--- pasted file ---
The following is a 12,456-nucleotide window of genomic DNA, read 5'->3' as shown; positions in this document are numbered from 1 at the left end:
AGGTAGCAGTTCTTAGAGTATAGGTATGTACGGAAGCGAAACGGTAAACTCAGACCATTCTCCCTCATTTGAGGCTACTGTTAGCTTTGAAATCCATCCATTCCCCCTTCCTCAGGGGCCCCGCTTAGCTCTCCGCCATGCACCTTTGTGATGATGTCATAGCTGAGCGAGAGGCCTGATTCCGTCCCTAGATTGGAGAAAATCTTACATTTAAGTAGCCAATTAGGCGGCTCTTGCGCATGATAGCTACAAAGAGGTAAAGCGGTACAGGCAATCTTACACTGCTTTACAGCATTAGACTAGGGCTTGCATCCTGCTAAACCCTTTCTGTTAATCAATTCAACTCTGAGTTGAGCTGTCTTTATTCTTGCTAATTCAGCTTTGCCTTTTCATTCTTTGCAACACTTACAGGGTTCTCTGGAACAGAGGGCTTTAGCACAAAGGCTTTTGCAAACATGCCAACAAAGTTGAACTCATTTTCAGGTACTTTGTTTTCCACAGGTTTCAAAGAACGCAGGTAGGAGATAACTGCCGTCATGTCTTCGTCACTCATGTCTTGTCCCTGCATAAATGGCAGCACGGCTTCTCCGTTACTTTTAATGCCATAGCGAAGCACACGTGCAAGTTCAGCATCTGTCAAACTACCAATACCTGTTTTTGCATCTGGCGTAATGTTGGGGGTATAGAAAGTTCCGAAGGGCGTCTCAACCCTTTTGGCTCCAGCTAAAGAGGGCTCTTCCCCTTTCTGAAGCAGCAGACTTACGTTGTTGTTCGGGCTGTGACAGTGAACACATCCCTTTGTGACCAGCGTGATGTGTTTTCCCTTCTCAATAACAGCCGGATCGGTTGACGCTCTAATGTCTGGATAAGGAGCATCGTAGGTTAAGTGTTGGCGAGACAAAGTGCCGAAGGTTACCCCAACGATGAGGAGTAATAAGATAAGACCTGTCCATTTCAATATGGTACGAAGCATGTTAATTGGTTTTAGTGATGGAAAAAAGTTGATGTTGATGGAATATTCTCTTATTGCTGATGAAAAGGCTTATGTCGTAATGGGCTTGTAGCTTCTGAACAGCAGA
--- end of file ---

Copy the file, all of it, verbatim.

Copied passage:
The following is a 12,456-nucleotide window of genomic DNA, read 5'->3' as shown; positions in this document are numbered from 1 at the left end:
AGGTAGCAGTTCTTAGAGTATAGGTATGTACGGAAGCGAAACGGTAAACTCAGACCATTCTCCCTCATTTGAGGCTACTGTTAGCTTTGAAATCCATCCATTCCCCCTTCCTCAGGGGCCCCGCTTAGCTCTCCGCCATGCACCTTTGTGATGATGTCATAGCTGAGCGAGAGGCCTGATTCCGTCCCTAGATTGGAGAAAATCTTACATTTAAGTAGCCAATTAGGCGGCTCTTGCGCATGATAGCTACAAAGAGGTAAAGCGGTACAGGCAATCTTACACTGCTTTACAGCATTAGACTAGGGCTTGCATCCTGCTAAACCCTTTCTGTTAATCAATTCAACTCTGAGTTGAGCTGTCTTTATTCTTGCTAATTCAGCTTTGCCTTTTCATTCTTTGCAACACTTACAGGGTTCTCTGGAACAGAGGGCTTTAGCACAAAGGCTTTTGCAAACATGCCAACAAAGTTGAACTCATTTTCAGGTACTTTGTTTTCCACAGGTTTCAAAGAACGCAGGTAGGAGATAACTGCCGTCATGTCTTCGTCACTCATGTCTTGTCCCTGCATAAATGGCAGCACGGCTTCTCCGTTACTTTTAATGCCATAGCGAAGCACACGTGCAAGTTCAGCATCTGTCAAACTACCAATACCTGTTTTTGCATCTGGCGTAATGTTGGGGGTATAGAAAGTTCCGAAGGGCGTCTCAACCCTTTTGGCTCCAGCTAAAGAGGGCTCTTCCCCTTTCTGAAGCAGCAGACTTACGTTGTTGTTCGGGCTGTGACAGTGAACACATCCCTTTGTGACCAGCGTGATGTGTTTTCCCTTCTCAATAACAGCCGGATCGGTTGACGCTCTAATGTCTGGATAAGGAGCATCGTAGGTTAAGTGTTGGCGAGACAAAGTGCCGAAGGTTACCCCAACGATGAGGAGTAATAAGATAAGACCTGTCCATTTCAATATGGTACGAAGCATGTTAATTGGTTTTAGTGATGGAAAAAAGTTGATGTTGATGGAATATTCTCTTATTGCTGATGAAAAGGCTTATGTCGTAATGGGCTTGTAGCTTCTGAACAGCAGA